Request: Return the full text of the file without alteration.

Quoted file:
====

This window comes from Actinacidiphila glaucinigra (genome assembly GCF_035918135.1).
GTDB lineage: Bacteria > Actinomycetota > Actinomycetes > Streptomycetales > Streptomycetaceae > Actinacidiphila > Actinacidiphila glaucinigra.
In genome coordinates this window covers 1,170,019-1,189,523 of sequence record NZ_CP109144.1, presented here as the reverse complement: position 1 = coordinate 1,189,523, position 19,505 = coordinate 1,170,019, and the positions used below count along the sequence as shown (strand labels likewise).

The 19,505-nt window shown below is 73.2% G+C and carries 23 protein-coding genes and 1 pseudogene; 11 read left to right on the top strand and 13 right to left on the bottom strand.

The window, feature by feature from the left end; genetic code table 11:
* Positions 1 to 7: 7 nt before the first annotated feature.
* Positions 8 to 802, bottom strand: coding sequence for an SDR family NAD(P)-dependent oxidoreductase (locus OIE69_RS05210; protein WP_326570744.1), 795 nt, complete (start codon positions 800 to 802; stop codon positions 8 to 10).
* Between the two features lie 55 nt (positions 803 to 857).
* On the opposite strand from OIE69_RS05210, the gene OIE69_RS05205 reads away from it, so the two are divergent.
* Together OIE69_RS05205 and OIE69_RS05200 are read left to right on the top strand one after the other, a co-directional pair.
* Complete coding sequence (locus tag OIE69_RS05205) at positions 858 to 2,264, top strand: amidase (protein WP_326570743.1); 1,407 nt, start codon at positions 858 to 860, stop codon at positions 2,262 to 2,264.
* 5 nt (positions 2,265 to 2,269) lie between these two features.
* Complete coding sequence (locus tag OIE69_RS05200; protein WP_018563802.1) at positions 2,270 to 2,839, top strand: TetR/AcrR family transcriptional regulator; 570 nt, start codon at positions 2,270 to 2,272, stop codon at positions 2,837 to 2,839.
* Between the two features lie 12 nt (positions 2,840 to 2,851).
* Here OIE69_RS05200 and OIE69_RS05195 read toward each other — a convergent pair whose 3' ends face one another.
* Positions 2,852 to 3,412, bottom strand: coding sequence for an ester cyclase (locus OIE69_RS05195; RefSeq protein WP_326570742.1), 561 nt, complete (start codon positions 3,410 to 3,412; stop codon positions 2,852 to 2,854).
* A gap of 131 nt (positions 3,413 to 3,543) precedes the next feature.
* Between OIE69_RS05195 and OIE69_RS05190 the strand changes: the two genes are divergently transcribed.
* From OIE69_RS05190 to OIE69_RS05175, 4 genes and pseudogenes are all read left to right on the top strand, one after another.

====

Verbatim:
This window comes from Actinacidiphila glaucinigra (genome assembly GCF_035918135.1).
GTDB lineage: Bacteria > Actinomycetota > Actinomycetes > Streptomycetales > Streptomycetaceae > Actinacidiphila > Actinacidiphila glaucinigra.
In genome coordinates this window covers 1,170,019-1,189,523 of sequence record NZ_CP109144.1, presented here as the reverse complement: position 1 = coordinate 1,189,523, position 19,505 = coordinate 1,170,019, and the positions used below count along the sequence as shown (strand labels likewise).

The 19,505-nt window shown below is 73.2% G+C and carries 23 protein-coding genes and 1 pseudogene; 11 read left to right on the top strand and 13 right to left on the bottom strand.

The window, feature by feature from the left end; genetic code table 11:
* Positions 1 to 7: 7 nt before the first annotated feature.
* Positions 8 to 802, bottom strand: coding sequence for an SDR family NAD(P)-dependent oxidoreductase (locus OIE69_RS05210; protein WP_326570744.1), 795 nt, complete (start codon positions 800 to 802; stop codon positions 8 to 10).
* Between the two features lie 55 nt (positions 803 to 857).
* On the opposite strand from OIE69_RS05210, the gene OIE69_RS05205 reads away from it, so the two are divergent.
* Together OIE69_RS05205 and OIE69_RS05200 are read left to right on the top strand one after the other, a co-directional pair.
* Complete coding sequence (locus tag OIE69_RS05205) at positions 858 to 2,264, top strand: amidase (protein WP_326570743.1); 1,407 nt, start codon at positions 858 to 860, stop codon at positions 2,262 to 2,264.
* 5 nt (positions 2,265 to 2,269) lie between these two features.
* Complete coding sequence (locus tag OIE69_RS05200; protein WP_018563802.1) at positions 2,270 to 2,839, top strand: TetR/AcrR family transcriptional regulator; 570 nt, start codon at positions 2,270 to 2,272, stop codon at positions 2,837 to 2,839.
* Between the two features lie 12 nt (positions 2,840 to 2,851).
* Here OIE69_RS05200 and OIE69_RS05195 read toward each other — a convergent pair whose 3' ends face one another.
* Positions 2,852 to 3,412, bottom strand: coding sequence for an ester cyclase (locus OIE69_RS05195; RefSeq protein WP_326570742.1), 561 nt, complete (start codon positions 3,410 to 3,412; stop codon positions 2,852 to 2,854).
* A gap of 131 nt (positions 3,413 to 3,543) precedes the next feature.
* Between OIE69_RS05195 and OIE69_RS05190 the strand changes: the two genes are divergently transcribed.
* From OIE69_RS05190 to OIE69_RS05175, 4 genes and pseudogenes are all read left to right on the top strand, one after another.